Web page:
Director: Douglas Mackinnon
Starring: Michael Sheen, David Tennant, Frances McDormand, Sian Brooks, Daniel Mays, Sam Taylor Buck, Jon Hamm
Runtime: 6 episodes
Neil Gaiman is a god, let’s just put that out there now. Between Coraline and The Graveyard Book alone, he cemented himself as one of my favourite authors. Then he wrote a run of Marvel’s Eternals in 2007, an amazing Batman story (Whatever Happened To The Caped Crusader?) in 2009, and of course, earlier in 1989, the seminal DC Vertigo book, The Sandman. I still recall being 12 years old, and first picking up a copy of The Graveyard Book and being almost instantly, near hypnotically, hooked into its world. But despite all the excellent work I’ve read by Gaiman, I’ve never actually read his most acclaimed work. That being, I’ve never touched American Gods, and more to the point, I’ve never touched his collaboration with Terry Pratchett, Good Omens. I’ve always meant to, but I’ve never got my hands on a copy.
Then I heard that Amazon, in conjunction with BBC, was adapting Good Omens as a limited series, so I thought to myself that I’ll read the book before the television series arrives. In the end, I never did, but it’s a joy to report that it didn’t matter too much. I still utterly adore this show and think it might quite possibly be the best series of television in the last year. But anyway, less of the gush, more of why I think this show is particularly spectacular.
It’s hard to dig into the plot of a series like this without unearthing serious spoilers for those who have not yet read the book, so I’ll make it as basic and brief as possible. The end of the world has arrived, and an angel and a demon must team up to prevent the destruction of the place that they have come to call home over the many, many years. So they set upon a quest to find the Antichrist (which they happened to have, well, lost) and put a stop to the plans for the war between Heaven and Hell. And before I discuss any of the acting, I must make special mention to the director Douglas Mackinnon for making this show so fantastically stylised. Some of the shots (I won’t spoil which) are breathtakingly beautiful and need to be seen to be believed, quite honestly. The soundtrack too is simply to die for. Queen has never been used to quite as great an effect as it has here.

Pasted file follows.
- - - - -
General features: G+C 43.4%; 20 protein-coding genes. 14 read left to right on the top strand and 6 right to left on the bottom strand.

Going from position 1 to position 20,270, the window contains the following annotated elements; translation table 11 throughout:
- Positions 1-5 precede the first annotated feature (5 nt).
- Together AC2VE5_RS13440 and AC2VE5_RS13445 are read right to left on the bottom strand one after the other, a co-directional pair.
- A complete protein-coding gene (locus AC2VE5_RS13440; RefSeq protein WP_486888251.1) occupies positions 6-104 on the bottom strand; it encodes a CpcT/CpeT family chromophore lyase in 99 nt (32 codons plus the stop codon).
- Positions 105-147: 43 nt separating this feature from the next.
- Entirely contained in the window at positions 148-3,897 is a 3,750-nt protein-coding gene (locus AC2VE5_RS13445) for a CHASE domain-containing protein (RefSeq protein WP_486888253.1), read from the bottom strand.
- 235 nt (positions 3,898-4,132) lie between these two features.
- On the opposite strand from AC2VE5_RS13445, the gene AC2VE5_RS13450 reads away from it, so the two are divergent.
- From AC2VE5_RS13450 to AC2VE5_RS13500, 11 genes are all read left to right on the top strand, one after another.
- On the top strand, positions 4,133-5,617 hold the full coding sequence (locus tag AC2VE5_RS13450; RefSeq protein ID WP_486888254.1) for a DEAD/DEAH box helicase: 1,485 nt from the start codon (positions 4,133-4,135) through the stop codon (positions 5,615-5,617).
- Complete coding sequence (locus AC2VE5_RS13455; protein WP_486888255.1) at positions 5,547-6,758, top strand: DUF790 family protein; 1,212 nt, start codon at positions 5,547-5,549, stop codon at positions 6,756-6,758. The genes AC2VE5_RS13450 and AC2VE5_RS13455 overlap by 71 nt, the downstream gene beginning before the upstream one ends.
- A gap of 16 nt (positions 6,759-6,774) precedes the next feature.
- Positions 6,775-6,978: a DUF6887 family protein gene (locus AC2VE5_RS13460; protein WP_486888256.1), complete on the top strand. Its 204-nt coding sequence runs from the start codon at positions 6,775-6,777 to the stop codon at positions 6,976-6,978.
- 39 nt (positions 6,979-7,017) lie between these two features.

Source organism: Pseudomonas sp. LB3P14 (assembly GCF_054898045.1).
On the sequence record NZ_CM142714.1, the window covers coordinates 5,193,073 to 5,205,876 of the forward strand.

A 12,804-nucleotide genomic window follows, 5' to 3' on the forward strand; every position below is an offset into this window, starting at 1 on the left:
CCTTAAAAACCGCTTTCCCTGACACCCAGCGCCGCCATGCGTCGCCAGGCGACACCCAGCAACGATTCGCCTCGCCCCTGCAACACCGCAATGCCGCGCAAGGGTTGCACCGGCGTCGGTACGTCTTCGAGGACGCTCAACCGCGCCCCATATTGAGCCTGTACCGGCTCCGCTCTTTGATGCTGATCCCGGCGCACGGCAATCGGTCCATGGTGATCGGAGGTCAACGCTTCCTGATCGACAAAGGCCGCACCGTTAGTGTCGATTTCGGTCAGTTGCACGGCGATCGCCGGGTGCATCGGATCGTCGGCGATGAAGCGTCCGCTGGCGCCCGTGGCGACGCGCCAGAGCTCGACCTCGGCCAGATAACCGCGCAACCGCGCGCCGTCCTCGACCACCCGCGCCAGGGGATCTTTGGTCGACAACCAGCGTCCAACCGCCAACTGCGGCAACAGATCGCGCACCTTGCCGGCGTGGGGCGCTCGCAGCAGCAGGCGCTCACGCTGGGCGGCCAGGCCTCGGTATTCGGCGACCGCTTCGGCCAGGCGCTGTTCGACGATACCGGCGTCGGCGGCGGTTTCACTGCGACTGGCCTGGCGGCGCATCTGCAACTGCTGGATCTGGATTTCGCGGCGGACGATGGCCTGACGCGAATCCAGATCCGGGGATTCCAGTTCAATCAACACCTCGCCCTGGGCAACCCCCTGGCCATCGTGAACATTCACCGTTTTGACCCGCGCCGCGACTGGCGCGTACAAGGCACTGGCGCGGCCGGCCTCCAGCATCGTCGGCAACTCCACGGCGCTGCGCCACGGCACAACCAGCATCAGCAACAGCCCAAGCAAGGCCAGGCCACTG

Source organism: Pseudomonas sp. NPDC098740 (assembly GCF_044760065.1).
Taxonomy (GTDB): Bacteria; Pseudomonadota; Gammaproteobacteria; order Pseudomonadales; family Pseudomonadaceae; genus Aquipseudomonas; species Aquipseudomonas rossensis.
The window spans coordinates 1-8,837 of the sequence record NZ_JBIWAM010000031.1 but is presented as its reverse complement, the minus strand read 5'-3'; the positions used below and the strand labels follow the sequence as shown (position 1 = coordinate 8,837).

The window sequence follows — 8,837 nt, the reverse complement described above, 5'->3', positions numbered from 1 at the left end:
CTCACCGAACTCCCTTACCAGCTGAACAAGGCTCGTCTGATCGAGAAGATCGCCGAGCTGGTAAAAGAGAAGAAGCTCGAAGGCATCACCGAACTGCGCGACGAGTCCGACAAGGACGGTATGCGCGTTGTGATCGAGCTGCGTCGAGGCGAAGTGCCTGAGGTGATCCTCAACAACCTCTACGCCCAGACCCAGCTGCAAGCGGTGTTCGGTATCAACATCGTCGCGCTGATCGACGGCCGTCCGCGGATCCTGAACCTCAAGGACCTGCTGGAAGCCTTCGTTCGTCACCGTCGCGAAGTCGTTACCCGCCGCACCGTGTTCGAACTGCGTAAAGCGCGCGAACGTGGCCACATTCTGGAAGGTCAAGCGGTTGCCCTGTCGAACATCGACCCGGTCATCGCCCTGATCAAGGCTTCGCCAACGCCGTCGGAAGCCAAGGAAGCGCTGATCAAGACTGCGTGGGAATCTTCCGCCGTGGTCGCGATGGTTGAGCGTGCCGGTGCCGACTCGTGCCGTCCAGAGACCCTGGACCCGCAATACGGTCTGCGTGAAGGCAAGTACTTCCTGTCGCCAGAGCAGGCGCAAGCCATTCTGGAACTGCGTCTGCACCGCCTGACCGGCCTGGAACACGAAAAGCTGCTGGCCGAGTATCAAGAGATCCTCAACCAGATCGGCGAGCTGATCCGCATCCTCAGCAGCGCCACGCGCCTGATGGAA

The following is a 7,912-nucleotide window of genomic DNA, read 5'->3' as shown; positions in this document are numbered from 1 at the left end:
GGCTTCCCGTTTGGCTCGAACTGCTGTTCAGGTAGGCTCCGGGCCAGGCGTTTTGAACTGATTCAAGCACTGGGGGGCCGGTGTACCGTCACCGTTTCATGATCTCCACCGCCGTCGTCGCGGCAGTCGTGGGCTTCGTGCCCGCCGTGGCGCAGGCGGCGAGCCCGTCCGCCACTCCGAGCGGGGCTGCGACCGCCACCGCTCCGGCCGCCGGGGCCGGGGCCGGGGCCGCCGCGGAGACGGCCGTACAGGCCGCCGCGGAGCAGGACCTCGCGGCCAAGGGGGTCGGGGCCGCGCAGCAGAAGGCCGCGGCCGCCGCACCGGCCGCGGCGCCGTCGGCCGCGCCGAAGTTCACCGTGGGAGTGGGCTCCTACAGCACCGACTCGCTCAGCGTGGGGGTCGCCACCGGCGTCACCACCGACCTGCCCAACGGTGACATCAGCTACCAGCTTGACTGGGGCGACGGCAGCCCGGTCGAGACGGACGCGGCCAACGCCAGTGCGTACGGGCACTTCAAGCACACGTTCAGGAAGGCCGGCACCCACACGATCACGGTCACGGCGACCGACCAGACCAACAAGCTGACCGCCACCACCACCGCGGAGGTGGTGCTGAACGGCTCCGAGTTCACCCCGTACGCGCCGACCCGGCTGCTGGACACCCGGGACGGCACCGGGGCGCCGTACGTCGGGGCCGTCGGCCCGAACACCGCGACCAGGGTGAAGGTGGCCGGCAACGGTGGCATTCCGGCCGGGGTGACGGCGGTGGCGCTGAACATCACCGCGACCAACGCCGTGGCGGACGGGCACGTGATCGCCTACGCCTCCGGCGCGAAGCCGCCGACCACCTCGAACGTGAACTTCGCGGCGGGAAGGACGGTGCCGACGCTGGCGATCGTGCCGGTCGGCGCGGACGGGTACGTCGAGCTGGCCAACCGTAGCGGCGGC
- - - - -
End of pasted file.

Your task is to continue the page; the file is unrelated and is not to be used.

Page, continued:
I’ve always had a particular soft spot for David Tennant thanks to his days as The Doctor in my formative youth, but it’s this performance that will stick in my mind when I think of him. His turn as Crowley the demon must be seen to be believed. He, along with Michael Sheen as the angel Aziraphale, have absolutely incredibly chemistry. It’s just fantastic beyond words, really. Sheen and Tennant not only manage to convince us of their relationship instantly, but they’ve also got near perfect comedic timing. And all of the side characters are fantastic. I mean, they got Jon Hamm to play the angel Gabriel, for heaven’s sake. It’s Jon Hamm, little more needs to be said, it’s just perfect beyond comprehension. I won’t dig into too many of the other characters for fear of spoiling the surprise of who is who for any potential viewers, but this is the show that finally convinced me that Jack Whitehall is actually a decent actor.
There’s a couple of issues with pacing here and there, notably in the third episode (You’ll understand what I’m talking about when you reach it), but beyond that, it’s ineffably glorious. Yeah, that’s the word. Ineffable. The perfect word to describe Good Omens.
So back to the fact I’ve never actually read Good Omens. You’d better believe that after this series, it quickly went onto my next purchases list. If it’s anywhere near the quality of the TV series adaptation, it’ll be an utter masterpiece.
Good Omens is an amazing adaptation of Gaiman's work, and one of the greatest shows to grace our screens this year.